In comparing Song of Solomon 6:8 with 1 Kings 11:3 there seems to be a discrepancy.


Song of Solomon 6:8 Sixty queens there may be, and eighty concubines, and virgins beyond number.

Kings 11:3 He had seven hundred wives of royal birth and three hundred concubines, and his wives led him astray.

First, these passages may be referring to two different time periods in Solomon's life. Even in the Song there is a suggestion of a potential future growth in the phrase "virgins beyond number."

Second, Kings does not say that Solomon had 700 wives, but 700 wives of "royal birth."

Third, Delitzsch (Keil, C. F., & Delitzsch, F. Commentary on the Old Testament) argues that:

the relatively "small" numbers reflected a period early in Solomon's reign! The rounded numbers, however, indicate that this is an artificial device for the sake of a hyperbolic comparison. The device is similar to the numerical pattern in Wisdom literature, "there are three things , there are four" ("sixty" and "eighty" represent 3 x 20 and 4 x 20). In addition, princesses and concubines are reputedly the most beautiful of women (princesses because they were raised in a pampered setting and concubines because they are chosen specifically for their beauty). In the fashion of Wisdom literature, the man is proclaiming that however many other women of whatever status there may be, his beloved is still by far the best. Other women may be sixty, eighty, or countless in number, but his companion is "one."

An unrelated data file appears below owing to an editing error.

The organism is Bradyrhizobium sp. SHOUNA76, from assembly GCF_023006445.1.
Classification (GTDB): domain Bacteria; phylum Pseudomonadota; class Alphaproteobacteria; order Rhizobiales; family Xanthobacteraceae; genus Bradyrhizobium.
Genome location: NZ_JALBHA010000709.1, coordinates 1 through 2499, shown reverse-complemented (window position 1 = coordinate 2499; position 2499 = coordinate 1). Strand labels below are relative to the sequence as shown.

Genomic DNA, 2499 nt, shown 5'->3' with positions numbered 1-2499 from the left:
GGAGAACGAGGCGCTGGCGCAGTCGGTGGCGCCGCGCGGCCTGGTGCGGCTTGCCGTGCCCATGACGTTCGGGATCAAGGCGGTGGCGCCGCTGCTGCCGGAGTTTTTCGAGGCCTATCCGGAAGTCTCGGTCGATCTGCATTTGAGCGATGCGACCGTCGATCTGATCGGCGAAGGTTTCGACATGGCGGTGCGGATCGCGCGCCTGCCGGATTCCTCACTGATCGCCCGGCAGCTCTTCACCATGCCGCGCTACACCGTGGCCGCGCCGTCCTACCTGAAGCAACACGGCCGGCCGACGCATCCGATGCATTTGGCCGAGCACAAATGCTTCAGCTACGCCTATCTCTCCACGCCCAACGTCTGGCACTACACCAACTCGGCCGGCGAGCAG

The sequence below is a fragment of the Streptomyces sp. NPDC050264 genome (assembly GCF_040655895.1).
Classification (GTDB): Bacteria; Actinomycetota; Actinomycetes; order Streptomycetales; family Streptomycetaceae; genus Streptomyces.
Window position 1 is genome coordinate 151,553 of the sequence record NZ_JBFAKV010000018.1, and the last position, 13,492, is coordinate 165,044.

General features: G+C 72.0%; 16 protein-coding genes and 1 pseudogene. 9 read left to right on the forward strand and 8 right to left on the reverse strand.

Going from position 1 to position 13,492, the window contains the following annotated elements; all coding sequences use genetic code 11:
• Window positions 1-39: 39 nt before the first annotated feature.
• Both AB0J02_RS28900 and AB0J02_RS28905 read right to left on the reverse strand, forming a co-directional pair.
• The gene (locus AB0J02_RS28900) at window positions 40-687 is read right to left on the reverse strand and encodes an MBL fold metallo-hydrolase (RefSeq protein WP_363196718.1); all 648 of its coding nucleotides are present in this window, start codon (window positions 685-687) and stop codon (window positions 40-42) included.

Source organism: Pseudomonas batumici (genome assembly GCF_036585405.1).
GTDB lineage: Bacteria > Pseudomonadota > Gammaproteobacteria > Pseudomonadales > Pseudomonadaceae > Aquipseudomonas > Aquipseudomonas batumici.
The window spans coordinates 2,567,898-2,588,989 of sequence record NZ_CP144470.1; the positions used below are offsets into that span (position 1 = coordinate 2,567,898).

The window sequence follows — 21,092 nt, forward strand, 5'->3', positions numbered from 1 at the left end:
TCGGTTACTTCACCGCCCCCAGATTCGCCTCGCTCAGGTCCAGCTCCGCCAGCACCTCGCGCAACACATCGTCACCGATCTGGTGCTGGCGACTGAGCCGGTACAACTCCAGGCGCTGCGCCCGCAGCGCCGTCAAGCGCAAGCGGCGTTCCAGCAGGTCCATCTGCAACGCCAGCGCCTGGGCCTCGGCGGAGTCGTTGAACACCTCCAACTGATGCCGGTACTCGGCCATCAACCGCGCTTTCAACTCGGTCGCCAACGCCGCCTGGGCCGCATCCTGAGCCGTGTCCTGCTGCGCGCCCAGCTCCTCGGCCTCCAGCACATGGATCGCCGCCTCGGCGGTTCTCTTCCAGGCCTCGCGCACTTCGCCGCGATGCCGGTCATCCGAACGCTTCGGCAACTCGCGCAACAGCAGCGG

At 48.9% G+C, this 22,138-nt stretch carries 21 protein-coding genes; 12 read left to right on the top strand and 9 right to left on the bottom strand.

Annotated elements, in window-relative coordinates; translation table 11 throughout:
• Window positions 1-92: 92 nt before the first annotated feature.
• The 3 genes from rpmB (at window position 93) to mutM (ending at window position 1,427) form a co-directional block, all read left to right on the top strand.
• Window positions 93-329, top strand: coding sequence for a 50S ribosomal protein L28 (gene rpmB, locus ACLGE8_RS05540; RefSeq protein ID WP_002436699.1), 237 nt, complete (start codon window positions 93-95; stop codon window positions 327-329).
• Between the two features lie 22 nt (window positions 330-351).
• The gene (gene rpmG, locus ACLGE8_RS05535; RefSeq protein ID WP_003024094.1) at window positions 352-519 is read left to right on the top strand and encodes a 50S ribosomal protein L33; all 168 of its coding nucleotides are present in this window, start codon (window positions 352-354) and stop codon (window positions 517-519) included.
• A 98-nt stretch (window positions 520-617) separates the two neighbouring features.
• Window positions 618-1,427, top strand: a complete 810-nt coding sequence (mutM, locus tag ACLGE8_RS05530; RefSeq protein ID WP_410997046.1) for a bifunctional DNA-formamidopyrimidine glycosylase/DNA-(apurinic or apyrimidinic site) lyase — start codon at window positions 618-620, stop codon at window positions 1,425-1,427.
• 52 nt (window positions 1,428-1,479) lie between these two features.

Garrett, D. (2004). Vol. 23B: Word Biblical Commentary : Song of Songs/ Lamentations. Word Biblical Commentary (229). Dallas: Word, Incorporated.

Answer by Dr. Joseph R. Nally, Jr.

Dr. Joseph R. Nally, Jr., D.D., M.Div. is the Theological Editor at Third Millennium Ministries (Thirdmill).